for example, itanium 64 abi stores the cookie (element count) in the leading bytes of the allocation (specifically, non-POD), then pads to the objects' natural alignment if necessary. you are then returned (from new[]) the address of the first usable element, rather than the address of the actual allocation. so there is a bunch of non-portable bookkeeping involved.

a wrapper class is the easy way to manage this.

it's actually an interesting exercise to write allocators, override object::new/delete, placement operators and look at how this all fits together (although it's not a particularly trivial exercise if you want the allocator to be used in production code).

in short, we don't know the size of the memory allocation, and it is more effort to figure out the allocation size (among other necessary variables) consistently across multiple platforms than it is to use a custom template class which holds a pointer and a size_t.

furthermore, there is no guarantee that the allocator allocated exactly the number of bytes requested (so your counts could be wrong, if you determine count based on allocation size). if you go through malloc interfaces, you should be able to locate your allocation... but that's still not very useful, portable, or safe for any non-trivial case.


@Default there are many reasons to create your own interface. as Tony mentioned, std::vector is one well known implementation. the basis for such a wrapper is simple (interface borrowed from std::vector:

/* holds an array of @a TValue objects which are created at construction and destroyed at destruction. interface borrows bits from std::vector */
template<typename TValue>
class t_array {
    t_array(const t_array&); // prohibited
    t_array operator=(const t_array&); // prohibited
    typedef t_array<TValue>This;
    typedef TValue value_type;
    typedef value_type* pointer;
    typedef const value_type* const_pointer;
    typedef value_type* const pointer_const;
    typedef const value_type* const const_pointer_const;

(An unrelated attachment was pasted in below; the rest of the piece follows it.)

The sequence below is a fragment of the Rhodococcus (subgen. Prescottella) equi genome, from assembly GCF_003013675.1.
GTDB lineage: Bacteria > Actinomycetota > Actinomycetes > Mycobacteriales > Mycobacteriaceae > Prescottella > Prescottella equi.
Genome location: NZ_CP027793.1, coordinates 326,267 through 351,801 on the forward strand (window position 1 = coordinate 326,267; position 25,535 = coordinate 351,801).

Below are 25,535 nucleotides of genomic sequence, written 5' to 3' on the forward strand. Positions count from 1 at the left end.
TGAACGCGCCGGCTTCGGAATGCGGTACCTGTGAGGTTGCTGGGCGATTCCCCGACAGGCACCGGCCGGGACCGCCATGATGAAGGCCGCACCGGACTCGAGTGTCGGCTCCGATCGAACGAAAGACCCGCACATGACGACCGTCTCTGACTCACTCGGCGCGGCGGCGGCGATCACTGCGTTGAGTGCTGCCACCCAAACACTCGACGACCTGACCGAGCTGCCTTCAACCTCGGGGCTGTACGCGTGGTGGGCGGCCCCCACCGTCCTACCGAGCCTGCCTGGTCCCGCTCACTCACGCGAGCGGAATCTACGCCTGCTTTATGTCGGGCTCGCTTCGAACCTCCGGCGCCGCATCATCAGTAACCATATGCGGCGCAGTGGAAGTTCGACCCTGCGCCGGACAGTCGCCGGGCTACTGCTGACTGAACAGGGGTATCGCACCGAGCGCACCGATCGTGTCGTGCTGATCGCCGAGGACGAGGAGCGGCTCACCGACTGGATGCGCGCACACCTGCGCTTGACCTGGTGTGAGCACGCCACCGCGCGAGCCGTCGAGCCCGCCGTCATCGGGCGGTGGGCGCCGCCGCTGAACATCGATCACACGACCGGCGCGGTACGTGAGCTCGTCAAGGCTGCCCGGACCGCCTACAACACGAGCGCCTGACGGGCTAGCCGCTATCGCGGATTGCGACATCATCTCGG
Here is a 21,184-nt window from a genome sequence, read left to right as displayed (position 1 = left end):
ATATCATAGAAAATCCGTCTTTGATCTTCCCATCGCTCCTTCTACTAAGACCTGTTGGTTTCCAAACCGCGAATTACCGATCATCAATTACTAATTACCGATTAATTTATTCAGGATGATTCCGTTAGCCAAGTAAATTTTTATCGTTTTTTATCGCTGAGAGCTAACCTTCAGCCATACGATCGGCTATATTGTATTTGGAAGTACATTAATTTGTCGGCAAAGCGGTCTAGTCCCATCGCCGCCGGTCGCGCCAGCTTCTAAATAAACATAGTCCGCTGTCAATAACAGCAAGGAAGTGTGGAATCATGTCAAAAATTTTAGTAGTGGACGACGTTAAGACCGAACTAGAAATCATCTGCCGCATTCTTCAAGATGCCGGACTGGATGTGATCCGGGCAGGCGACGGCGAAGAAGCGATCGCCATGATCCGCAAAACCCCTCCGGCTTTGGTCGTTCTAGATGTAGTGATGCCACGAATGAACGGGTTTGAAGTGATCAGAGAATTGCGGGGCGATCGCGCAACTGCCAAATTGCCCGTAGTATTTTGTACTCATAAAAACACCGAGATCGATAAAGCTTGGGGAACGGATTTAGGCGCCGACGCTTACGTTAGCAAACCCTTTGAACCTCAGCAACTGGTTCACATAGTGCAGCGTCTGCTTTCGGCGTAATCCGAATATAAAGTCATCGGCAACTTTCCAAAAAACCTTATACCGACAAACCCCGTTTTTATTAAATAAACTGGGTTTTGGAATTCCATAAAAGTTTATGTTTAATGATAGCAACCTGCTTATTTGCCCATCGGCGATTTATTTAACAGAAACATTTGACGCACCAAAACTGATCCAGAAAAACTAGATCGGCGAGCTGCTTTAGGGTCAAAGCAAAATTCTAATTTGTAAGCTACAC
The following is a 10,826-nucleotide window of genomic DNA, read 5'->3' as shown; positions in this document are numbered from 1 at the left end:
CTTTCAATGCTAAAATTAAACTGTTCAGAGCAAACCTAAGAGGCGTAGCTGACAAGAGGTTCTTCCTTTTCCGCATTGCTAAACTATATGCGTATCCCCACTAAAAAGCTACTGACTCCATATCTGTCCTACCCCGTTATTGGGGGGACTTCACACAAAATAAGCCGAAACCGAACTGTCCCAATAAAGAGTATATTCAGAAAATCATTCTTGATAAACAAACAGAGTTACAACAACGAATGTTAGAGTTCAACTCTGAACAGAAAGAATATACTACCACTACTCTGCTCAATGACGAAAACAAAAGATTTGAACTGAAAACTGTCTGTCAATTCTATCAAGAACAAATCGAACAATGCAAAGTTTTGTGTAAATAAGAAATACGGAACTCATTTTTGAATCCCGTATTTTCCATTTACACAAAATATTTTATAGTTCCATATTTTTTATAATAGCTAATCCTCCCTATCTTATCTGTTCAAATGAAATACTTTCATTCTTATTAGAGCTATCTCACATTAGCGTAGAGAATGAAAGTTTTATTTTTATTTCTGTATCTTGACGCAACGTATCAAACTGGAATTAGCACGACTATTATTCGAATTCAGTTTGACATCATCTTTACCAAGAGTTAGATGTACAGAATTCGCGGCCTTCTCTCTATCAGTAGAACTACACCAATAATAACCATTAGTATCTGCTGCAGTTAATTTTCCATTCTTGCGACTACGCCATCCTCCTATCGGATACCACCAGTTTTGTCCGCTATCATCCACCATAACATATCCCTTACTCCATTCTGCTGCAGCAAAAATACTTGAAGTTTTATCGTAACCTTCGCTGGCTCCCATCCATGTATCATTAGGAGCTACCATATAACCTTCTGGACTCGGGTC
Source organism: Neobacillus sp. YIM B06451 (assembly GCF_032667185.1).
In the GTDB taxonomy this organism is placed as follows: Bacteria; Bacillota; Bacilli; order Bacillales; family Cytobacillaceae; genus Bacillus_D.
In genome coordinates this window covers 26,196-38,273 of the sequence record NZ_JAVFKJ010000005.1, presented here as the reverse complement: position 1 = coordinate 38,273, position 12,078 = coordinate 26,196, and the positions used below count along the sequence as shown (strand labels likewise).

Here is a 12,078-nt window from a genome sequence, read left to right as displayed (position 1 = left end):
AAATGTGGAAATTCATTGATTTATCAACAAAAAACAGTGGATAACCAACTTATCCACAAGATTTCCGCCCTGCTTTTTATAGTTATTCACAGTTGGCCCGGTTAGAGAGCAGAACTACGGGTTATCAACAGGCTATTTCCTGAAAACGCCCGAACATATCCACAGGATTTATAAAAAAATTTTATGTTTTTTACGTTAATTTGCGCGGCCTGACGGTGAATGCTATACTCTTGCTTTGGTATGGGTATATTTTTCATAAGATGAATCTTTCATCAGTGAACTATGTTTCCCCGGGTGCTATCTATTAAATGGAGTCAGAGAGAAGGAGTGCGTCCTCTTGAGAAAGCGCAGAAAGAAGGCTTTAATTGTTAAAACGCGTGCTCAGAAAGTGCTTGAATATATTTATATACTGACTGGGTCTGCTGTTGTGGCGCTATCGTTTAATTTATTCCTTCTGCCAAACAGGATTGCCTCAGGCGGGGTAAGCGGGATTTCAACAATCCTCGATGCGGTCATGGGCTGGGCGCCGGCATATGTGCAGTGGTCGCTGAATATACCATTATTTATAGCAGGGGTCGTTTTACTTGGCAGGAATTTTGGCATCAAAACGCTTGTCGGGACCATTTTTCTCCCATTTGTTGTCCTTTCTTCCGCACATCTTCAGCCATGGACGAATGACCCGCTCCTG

typedef value_type& reference;
    typedef const value_type& const_reference;

    /** creates @a count objects, using the default ctor */
    t_array(const size_t& count) : d_objects(new value_type[count]), d_count(count) {

    /** this owns @a objects */
    t_array(pointer_const objects, const size_t& count) : d_objects(objects), d_count(count) {

    ~ t_array() {
        delete[] this->d_objects;

    const size_t& size() const {
        return this->d_count;

    bool empty() const {
        return 0 == this->size();

    /* element access */
    reference at(const size_t& idx) {
        assert(idx < this->size());
        return this->d_objects[idx];

    const_reference at(const size_t& idx) const {
        assert(idx < this->size());
        return this->d_objects[idx];

    reference operator[](const size_t& idx) {
        assert(idx < this->size());
        return this->d_objects[idx];

    const_reference operator[](const size_t& idx) const {
        assert(idx < this->size());
        return this->d_objects[idx];

    pointer data() {
        return this->d_objects;

    const_pointer data() const {
        return this->d_objects;

    pointer_const d_objects;
    const size_t d_count;

as useful as std::vector is, there are some cases where it can be useful to create your own bases:

  • to make an object with a smaller interface. minimalism is good.